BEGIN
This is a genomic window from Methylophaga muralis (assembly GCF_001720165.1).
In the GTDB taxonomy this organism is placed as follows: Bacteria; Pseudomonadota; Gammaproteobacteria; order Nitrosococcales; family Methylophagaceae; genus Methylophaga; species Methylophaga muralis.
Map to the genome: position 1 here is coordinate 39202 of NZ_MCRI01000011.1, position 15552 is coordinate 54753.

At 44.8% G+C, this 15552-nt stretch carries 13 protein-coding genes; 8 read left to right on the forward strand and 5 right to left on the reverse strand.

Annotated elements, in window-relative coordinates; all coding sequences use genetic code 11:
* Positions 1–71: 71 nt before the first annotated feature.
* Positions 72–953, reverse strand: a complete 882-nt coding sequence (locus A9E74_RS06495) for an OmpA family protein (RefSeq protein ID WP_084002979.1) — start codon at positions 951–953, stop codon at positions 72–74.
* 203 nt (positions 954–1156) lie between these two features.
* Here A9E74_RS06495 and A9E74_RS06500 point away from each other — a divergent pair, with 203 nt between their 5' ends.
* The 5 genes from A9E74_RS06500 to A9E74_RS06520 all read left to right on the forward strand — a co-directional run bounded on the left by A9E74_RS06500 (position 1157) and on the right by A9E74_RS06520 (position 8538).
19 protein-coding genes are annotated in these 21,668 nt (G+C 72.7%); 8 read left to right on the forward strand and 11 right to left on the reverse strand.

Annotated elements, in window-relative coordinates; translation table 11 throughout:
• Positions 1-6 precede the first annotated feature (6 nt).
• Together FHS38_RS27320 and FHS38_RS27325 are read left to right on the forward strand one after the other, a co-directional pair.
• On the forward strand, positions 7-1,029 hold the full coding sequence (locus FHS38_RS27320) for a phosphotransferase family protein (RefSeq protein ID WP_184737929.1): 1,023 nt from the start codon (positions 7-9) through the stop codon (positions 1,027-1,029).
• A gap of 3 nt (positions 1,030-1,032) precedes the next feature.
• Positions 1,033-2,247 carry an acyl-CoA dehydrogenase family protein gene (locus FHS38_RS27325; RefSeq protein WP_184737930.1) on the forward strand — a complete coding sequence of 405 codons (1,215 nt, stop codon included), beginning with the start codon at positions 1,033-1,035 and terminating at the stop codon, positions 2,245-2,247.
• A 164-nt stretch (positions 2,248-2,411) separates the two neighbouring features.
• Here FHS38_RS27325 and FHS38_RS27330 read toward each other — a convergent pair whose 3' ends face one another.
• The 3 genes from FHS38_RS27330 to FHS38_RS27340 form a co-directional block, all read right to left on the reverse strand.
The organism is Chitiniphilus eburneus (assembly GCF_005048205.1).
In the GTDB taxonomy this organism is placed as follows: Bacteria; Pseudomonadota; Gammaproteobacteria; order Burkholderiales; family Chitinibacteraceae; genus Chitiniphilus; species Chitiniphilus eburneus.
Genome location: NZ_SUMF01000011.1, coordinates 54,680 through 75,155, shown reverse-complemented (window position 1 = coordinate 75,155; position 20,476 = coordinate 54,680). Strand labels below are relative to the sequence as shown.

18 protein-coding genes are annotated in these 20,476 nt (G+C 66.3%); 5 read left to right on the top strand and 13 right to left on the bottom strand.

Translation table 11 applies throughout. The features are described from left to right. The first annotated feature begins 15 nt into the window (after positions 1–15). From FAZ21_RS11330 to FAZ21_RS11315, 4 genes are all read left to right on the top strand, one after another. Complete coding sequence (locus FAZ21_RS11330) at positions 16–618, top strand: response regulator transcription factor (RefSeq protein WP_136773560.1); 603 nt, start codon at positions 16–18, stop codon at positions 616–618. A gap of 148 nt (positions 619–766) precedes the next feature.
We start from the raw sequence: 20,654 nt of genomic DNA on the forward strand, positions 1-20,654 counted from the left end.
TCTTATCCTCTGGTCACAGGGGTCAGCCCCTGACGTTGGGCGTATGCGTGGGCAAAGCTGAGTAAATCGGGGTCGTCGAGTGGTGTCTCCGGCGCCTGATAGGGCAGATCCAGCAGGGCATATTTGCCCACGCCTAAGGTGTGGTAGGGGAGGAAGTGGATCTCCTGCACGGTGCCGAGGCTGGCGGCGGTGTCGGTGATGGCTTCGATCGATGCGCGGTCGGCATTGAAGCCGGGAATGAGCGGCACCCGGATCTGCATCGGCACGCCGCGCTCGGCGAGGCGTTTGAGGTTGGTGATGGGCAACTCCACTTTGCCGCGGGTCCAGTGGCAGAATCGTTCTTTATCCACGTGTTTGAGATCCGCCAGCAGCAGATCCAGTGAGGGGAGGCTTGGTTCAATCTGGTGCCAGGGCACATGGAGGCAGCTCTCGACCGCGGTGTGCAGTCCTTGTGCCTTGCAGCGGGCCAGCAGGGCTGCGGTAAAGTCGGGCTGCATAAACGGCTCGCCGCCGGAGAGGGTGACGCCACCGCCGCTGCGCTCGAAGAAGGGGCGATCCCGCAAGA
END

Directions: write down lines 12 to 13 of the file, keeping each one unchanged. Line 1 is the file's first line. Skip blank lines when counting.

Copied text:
Annotated elements, in window-relative coordinates; translation table 11 throughout:
• Positions 1-6 precede the first annotated feature (6 nt).